The joy of raising children

When I went into the kids' bathroom last week and saw 18-year-old Sam's undies in their usual spot on the floor, I sat on the edge of the bath and cried. Empty nest syndrome was something I had read about with only passing interest but it had finally come home to roost.

When my five children were young I’d look at those photos in the House and Garden magazine of living rooms with white couches, glass coffee tables bearing fresh flowers, dining rooms resembling a display floor and think, “One day when the beasts depart, I’ll have that”. Well, the last beast flew out from our house leaving an assortment of his undies, dirty socks, coins, lolly wrappers and high school notebooks scattered on the floors. But when I picked them up, the room didn’t seem that great. Not so warm anymore; not so inviting; not so Sam.

I’m ashamed to admit when I saw the undies I thought, “Shall I leave them here as a kind of shrine to remember my baby?” I’ve seen those shows on television where a teenager dies and the poor parents leave the bedroom untouched in their memory. This is crazy, I thought, as I grabbed the undies and threw them on the washing machine.

And as for the tidy house I once coveted, it’s overrated. I actually bought a white couch 10 years ago and banned the kids from sitting on it. Besides, they had their own couch in the family room with enough food droppings under the cushions to feed a hungry family.

I looked at the living room and resented it; same for the kitchen counter free of dishes and clean and the laundry basket, which is usually overflowing, but now just has a couple of shirts. Once resembling a battlefield aftermath from Lord of the Rings, my house has quickly become THAT house from the magazines. After years of salivating for it, I’ve lost my appetite. It’s clean and tidy — and dull!

I’m indulging my misery but in a week’s time I’ll have upped my volunteering and forgotten I even have kids. At least that’s the plan. So, what lesson do I draw from this?

One thought is that in this sophisticated age where kids are sometimes a post career afterthought … they truly are the greatest joy of marriage. Even the parent who wanted only one child would readily admit he/she would not trade that child for a million dollars. With all their rowdiness, neediness, germs, fevers, crying and dropped underwear, they bring us endless joy and entertainment, smiles and laughter. And for the tired and toiling mum, they fill her arms and heart as nothing in life can.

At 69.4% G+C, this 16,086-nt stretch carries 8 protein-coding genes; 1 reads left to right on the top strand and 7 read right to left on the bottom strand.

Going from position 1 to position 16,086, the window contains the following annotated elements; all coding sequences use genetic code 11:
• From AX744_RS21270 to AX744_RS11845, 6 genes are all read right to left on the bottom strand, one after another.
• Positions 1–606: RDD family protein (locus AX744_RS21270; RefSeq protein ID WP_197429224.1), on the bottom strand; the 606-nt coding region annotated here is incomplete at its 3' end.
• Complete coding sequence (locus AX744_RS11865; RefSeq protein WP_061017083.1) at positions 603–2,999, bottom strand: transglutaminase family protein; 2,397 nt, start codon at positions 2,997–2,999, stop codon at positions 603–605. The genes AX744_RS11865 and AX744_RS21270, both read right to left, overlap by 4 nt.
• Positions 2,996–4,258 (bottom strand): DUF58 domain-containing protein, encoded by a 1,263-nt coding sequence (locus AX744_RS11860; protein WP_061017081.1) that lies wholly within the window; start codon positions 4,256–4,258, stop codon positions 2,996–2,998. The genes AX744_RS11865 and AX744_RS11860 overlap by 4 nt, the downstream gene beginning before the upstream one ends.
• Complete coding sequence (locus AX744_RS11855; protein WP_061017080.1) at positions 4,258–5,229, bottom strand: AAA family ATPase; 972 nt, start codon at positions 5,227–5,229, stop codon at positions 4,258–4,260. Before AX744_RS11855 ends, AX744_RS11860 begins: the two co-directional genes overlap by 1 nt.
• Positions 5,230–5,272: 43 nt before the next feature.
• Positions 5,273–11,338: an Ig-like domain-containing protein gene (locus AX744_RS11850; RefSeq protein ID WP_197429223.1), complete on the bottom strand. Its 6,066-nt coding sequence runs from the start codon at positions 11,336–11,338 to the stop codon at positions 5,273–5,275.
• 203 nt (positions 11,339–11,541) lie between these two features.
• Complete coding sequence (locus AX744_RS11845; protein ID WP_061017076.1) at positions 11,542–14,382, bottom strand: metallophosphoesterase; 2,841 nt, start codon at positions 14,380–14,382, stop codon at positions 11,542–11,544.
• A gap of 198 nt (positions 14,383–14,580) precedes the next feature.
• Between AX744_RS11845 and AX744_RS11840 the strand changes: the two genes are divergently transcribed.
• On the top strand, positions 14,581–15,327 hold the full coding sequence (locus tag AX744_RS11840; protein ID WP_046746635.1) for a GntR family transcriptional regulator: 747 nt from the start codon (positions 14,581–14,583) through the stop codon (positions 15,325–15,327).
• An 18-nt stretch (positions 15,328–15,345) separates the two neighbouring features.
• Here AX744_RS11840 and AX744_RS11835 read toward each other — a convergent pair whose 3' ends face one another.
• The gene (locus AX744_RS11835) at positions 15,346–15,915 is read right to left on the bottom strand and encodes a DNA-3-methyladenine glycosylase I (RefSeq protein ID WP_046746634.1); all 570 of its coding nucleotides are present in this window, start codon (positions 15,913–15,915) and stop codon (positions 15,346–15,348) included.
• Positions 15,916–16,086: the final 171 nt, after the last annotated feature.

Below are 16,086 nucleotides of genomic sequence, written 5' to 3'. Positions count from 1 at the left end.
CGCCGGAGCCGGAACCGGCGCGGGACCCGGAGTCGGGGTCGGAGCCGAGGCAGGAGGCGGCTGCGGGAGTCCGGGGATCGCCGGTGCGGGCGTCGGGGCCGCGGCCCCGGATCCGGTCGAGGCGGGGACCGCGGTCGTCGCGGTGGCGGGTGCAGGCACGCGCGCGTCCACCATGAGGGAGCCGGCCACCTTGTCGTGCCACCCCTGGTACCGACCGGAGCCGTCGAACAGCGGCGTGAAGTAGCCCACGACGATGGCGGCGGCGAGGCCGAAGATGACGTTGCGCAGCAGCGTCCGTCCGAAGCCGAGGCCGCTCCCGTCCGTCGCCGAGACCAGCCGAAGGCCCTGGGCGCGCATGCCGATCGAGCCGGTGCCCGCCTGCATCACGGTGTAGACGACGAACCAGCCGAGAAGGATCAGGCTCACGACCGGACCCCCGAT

My other thought was how lucky I was to have my last two babies in my forties. While many pity a woman pregnant in her old age, I have been blessed to not have an empty house till now, at the ripe old age of 62. My house rang with laughter even a week ago when Sam had his mates over. I’ve been privileged to be texting him at midnight, “Back door open, be sure and make curfew” and to receive the response from somewhere out in the black night, “I’ll be home on time. Love you, mum”.

Sam always ends his texts with “Love you”.  My big, handsome, green-eyed son has a gentle heart. Though virtually untrainable in the ways of housekeeping, he’s a good kid. We raised them for just this — to leave the nest and live good lives. So, we rejoice!

Tonight, my husband and I will toast them with a glass of wine and thank God for the enormous joy of raising them.                

This article by Mary Arnold first appeared in The Majellan Oct-Dec 2015 issue. Today (June 1) we celebrate Global Day of Parents                                                            

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